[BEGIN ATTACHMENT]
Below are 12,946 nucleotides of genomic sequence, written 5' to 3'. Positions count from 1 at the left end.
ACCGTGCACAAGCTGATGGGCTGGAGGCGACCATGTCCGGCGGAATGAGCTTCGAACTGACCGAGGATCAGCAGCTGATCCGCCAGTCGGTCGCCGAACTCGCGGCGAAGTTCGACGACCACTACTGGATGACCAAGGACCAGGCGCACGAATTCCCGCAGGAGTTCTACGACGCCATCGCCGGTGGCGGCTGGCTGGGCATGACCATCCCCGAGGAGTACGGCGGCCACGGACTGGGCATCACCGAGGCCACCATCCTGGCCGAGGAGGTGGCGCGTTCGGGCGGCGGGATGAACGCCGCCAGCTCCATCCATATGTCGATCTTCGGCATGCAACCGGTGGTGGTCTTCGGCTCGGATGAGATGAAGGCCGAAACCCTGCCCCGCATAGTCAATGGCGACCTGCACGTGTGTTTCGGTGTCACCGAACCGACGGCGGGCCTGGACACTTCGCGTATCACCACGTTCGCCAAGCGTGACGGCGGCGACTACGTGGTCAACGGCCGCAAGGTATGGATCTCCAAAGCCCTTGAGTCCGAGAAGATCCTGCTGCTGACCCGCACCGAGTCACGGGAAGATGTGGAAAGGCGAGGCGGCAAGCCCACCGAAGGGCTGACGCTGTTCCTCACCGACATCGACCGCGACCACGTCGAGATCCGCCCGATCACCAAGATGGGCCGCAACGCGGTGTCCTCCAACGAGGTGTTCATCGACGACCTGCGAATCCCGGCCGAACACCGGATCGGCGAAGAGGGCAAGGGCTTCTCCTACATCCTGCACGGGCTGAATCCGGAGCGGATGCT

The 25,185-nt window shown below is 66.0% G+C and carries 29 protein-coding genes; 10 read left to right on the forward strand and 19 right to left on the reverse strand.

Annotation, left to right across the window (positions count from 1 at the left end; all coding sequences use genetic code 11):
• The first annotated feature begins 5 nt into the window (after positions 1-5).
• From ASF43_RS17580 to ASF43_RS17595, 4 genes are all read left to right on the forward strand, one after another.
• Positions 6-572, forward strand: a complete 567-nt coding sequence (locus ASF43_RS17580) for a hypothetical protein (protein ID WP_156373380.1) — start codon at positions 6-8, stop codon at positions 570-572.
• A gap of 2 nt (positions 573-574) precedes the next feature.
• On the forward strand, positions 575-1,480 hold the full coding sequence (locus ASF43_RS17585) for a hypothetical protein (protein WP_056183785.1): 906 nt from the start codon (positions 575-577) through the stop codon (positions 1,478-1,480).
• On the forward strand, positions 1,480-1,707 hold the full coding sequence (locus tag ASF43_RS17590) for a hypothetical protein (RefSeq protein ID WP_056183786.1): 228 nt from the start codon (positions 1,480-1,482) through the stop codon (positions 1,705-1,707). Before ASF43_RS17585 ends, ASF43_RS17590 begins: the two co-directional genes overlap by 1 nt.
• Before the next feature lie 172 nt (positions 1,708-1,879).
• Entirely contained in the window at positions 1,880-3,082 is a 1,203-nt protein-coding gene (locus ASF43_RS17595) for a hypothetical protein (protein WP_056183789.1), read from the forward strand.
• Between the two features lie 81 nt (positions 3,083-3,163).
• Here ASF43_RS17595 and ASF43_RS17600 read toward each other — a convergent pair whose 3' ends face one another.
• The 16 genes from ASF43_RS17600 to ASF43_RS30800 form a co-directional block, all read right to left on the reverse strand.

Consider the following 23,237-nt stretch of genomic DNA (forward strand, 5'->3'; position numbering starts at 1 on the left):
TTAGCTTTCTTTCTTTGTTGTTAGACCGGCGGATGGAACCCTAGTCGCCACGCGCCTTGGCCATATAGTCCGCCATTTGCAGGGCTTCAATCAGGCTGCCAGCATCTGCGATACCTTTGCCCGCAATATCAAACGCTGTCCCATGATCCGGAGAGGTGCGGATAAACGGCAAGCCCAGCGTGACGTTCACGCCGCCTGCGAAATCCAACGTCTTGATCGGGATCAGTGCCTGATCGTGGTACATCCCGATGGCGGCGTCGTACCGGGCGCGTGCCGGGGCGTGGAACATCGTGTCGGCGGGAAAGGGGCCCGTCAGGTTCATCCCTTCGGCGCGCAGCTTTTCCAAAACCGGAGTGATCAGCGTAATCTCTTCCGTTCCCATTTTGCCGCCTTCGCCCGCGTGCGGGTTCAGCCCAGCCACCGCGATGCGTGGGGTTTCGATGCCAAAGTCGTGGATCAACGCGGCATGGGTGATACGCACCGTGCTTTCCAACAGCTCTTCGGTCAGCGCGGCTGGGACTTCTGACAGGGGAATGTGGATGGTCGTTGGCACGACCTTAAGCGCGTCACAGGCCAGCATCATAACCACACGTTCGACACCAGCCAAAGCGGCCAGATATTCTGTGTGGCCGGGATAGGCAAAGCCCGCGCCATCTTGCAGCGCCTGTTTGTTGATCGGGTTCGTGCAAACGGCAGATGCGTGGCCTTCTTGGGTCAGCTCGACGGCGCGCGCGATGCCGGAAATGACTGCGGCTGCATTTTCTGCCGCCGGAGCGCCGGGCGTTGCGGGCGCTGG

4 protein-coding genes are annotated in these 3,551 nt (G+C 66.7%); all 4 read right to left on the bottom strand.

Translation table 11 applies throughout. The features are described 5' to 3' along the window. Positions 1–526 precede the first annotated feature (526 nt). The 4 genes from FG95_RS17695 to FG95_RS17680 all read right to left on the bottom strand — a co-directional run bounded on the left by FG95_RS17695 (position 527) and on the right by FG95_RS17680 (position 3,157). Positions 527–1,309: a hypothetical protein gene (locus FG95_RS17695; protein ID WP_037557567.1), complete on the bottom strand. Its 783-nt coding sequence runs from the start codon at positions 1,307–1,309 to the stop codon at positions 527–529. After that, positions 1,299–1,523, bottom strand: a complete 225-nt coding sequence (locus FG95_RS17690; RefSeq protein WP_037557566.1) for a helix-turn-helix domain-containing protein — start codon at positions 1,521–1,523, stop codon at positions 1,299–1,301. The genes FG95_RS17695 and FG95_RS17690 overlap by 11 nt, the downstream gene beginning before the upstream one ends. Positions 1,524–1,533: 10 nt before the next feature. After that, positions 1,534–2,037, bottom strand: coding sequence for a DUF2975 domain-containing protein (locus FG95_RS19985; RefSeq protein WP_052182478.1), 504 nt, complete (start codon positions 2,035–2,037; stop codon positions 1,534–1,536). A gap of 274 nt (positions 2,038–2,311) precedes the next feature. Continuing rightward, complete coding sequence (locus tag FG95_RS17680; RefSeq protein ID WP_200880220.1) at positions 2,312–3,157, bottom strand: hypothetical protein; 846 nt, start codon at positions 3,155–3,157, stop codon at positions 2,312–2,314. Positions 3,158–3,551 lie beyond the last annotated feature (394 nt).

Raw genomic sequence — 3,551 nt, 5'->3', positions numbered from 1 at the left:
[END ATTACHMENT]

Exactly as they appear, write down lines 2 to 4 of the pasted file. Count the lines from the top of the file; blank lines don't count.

ACCGTGCACAAGCTGATGGGCTGGAGGCGACCATGTCCGGCGGAATGAGCTTCGAACTGACCGAGGATCAGCAGCTGATCCGCCAGTCGGTCGCCGAACTCGCGGCGAAGTTCGACGACCACTACTGGATGACCAAGGACCAGGCGCACGAATTCCCGCAGGAGTTCTACGACGCCATCGCCGGTGGCGGCTGGCTGGGCATGACCATCCCCGAGGAGTACGGCGGCCACGGACTGGGCATCACCGAGGCCACCATCCTGGCCGAGGAGGTGGCGCGTTCGGGCGGCGGGATGAACGCCGCCAGCTCCATCCATATGTCGATCTTCGGCATGCAACCGGTGGTGGTCTTCGGCTCGGATGAGATGAAGGCCGAAACCCTGCCCCGCATAGTCAATGGCGACCTGCACGTGTGTTTCGGTGTCACCGAACCGACGGCGGGCCTGGACACTTCGCGTATCACCACGTTCGCCAAGCGTGACGGCGGCGACTACGTGGTCAACGGCCGCAAGGTATGGATCTCCAAAGCCCTTGAGTCCGAGAAGATCCTGCTGCTGACCCGCACCGAGTCACGGGAAGATGTGGAAAGGCGAGGCGGCAAGCCCACCGAAGGGCTGACGCTGTTCCTCACCGACATCGACCGCGACCACGTCGAGATCCGCCCGATCACCAAGATGGGCCGCAACGCGGTGTCCTCCAACGAGGTGTTCATCGACGACCTGCGAATCCCGGCCGAACACCGGATCGGCGAAGAGGGCAAGGGCTTCTCCTACATCCTGCACGGGCTGAATCCGGAGCGGATGCT

The 25,185-nt window shown below is 66.0% G+C and carries 29 protein-coding genes; 10 read left to right on the forward strand and 19 right to left on the reverse strand.

Annotation, left to right across the window (positions count from 1 at the left end; all coding sequences use genetic code 11):